How to design a shopping cart to increase the conversion rate and average order of online store? What are the elements that influence the effectiveness of this shopping cart website design? What are the approaches to designing it? Below you will find 5 steps to optimize the cart with illustrative examples and mistakes to avoid.

Step 1. Choose the shopping cart website design: a pop-up or a separate page

There are two basic approaches to the shopping cart website design: a separate page and a pop-up.

A pop-up shopping cart  has already become a trend, because in this case the number of steps to checkout is reduced. Such a cart type mainly serves as a confirmation of the customer’s actions. This option works well for fashion e-commerce websites, as well as for online stores with a little number of products.

Pop-up shopping cart in the Intertop online store

The downside of such a cart design is that it doesn’t always let you effectively present your cross-sell and upsell offers. However, these tools are often implemented in the product card and work quite well there.

It is reasonable to create a separate page for the cart:

  • When it’s a big store with a large assortment of products. In this case, users often purchase several goods at once, so they should have a chance to double-check the order before placing it.
  • When the goods are expensive. These are usually not one-click purchases, so the shopping cart page should contain as much information about the product as possible, in order for the user not to return to the previous step before completing the order.
  • When you want to implement full-featured cross-sell and upsell blocks with categories, if there are related products.
On the Firstcry project you’ll see a separate page for the shopping cart and present cross-sell offers there

Step 2. Define the essential elements of the shopping cart

Please mind these 6 elements and make sure to use them correctly when designing the shopping cart for your online store.

  • Product information

Information that should be provided in the shopping cart:

  • Product photo. The product image should be the same as in the catalog.
  • There should be an option of navigating to the product card from the cart.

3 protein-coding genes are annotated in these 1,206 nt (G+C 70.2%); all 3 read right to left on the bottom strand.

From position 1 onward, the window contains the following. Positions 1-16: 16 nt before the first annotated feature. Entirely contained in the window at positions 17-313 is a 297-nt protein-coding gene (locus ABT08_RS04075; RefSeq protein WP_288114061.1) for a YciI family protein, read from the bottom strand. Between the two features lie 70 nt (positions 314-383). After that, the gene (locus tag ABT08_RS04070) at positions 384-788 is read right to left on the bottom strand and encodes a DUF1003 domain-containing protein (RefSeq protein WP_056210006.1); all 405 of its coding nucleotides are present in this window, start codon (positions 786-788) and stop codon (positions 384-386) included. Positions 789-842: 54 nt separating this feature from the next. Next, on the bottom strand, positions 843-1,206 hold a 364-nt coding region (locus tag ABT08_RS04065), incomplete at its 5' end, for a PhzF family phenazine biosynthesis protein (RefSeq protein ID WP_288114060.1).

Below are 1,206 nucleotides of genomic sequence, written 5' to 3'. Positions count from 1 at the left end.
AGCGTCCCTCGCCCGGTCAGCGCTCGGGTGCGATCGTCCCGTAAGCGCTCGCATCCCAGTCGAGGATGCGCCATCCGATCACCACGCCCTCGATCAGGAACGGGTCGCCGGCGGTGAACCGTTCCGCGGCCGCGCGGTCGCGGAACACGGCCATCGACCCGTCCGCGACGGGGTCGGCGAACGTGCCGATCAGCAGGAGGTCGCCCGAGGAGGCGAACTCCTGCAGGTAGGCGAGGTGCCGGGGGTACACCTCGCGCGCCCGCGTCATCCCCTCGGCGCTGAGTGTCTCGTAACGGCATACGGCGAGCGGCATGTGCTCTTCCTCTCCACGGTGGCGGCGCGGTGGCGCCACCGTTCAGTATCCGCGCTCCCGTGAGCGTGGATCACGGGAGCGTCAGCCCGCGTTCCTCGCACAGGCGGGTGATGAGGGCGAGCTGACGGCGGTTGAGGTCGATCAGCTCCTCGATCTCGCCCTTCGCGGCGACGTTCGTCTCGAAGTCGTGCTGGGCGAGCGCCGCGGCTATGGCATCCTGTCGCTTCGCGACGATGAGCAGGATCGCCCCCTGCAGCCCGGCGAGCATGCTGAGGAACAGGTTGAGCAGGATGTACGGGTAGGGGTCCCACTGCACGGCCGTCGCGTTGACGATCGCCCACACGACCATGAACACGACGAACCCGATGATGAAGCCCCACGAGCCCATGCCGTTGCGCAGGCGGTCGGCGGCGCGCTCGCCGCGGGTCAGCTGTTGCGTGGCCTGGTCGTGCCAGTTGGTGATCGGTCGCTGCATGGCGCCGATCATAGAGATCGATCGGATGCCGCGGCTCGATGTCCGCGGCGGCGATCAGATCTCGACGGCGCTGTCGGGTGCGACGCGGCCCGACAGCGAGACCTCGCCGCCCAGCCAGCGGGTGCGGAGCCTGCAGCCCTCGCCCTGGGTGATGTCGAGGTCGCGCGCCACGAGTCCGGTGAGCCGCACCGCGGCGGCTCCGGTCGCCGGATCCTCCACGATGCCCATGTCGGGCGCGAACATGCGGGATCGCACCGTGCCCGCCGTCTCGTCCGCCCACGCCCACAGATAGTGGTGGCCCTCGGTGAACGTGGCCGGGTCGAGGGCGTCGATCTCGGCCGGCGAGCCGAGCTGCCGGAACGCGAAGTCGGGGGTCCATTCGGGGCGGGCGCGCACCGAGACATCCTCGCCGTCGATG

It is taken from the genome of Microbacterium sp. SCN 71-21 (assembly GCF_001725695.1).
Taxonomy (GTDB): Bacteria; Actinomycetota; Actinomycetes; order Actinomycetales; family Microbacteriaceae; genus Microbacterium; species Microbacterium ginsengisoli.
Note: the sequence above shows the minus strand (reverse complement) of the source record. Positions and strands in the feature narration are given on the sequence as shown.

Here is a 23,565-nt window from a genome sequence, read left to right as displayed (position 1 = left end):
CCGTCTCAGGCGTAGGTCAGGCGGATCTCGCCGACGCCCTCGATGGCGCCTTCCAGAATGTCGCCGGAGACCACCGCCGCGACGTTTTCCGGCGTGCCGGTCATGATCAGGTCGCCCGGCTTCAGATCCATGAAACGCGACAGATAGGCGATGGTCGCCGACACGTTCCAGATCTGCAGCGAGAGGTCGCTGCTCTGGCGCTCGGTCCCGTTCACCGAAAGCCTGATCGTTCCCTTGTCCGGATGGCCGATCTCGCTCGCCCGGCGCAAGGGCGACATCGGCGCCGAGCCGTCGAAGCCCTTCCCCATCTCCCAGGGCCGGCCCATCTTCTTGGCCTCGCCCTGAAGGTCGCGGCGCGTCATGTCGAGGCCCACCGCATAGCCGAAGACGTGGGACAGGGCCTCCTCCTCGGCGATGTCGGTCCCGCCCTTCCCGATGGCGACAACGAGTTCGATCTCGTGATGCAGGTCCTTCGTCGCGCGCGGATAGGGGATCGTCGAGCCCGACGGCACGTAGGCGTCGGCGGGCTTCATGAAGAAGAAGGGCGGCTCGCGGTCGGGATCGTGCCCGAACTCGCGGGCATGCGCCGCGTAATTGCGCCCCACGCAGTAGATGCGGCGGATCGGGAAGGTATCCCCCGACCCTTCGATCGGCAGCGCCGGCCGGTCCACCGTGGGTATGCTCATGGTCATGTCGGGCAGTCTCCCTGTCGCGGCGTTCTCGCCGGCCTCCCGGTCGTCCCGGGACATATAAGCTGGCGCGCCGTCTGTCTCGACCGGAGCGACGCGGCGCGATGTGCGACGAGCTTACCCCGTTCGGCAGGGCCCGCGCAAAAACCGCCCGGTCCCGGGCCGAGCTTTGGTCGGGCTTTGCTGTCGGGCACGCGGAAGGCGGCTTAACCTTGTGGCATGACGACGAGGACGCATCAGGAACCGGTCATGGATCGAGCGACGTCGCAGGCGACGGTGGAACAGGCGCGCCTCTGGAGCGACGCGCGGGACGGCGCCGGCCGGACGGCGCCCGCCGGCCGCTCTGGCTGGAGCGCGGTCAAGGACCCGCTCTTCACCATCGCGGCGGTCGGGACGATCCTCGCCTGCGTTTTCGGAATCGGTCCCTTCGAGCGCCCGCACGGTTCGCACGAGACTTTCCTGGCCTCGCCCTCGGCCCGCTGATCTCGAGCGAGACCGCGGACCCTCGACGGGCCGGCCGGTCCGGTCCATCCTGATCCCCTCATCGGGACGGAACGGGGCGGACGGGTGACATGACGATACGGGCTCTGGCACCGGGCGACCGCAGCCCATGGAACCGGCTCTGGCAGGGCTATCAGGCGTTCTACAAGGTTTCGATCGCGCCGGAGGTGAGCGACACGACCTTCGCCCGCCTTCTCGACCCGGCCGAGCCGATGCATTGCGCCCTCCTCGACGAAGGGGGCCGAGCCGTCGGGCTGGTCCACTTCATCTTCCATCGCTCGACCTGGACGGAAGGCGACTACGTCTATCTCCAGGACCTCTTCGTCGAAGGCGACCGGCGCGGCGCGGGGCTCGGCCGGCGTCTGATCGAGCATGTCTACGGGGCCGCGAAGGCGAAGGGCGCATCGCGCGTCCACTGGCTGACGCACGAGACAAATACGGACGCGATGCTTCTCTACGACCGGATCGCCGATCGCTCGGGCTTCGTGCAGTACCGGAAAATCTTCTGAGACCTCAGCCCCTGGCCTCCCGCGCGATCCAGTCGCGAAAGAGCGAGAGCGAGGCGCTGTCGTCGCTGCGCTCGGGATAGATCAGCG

• Size, color and item ID. Ideally, there should be an option of making changes right in the cart.
  • Tell the user about limitations and specify the available quantity of goods in stock. Always display up-to-date information to avoid situations where, for example, your customer orders 3 packs of razor blades, and there are only 2 in stock. You don’t want him/her to hear it from the manager, especially if the order has already been paid.
Example of showing the quantity of goods in stock
  • Deleting/retrieving the products and Favorites

Provide users with an option of retrieving the deleted items in case the product was removed by mistake. Give them a chance to get it back quickly without having to look for it in the catalog again (for example, the product is not removed immediately and there is a button to return it back to the cart).

When the user removes a product from the cart, offer an option of adding it to “Favorites”. Maybe the customer decided not to buy this item right now, but will want to get back to it in the future.

Design of this feature in the Pampik online store
  • Easy-to-understand buttons

Make sure to have the "Continue shopping" button in the website shopping cart design. Maybe the customer would like to add something to the order.

It is also a good idea to apply the principle of the expected result, i.e. instead of the usual "Next" button better use the "Place Order" one, etc. Thus, the customer will know exactly what awaits him/her at the next stage.

Uniqlo shopping cart website design: there is an option to continue shopping and an easy-to-understand button taking the user to checkout
  • Bonuses, promotions and promo codes

If the product is purchased at a discount price, or bonus points/promo codes are applied, provide detailed information about how the final order amount is calculated. Specify where exactly the discount is applied and what is included in the set.

Example of a promo code field on the Carter’s website

Give your customer an opportunity to choose not to use bonus points or promo codes, so that he/she could select the best deal in case there are several special offers involving the same product, or he/she has a promo code with a bigger discount.

Example of the option not to use the special offer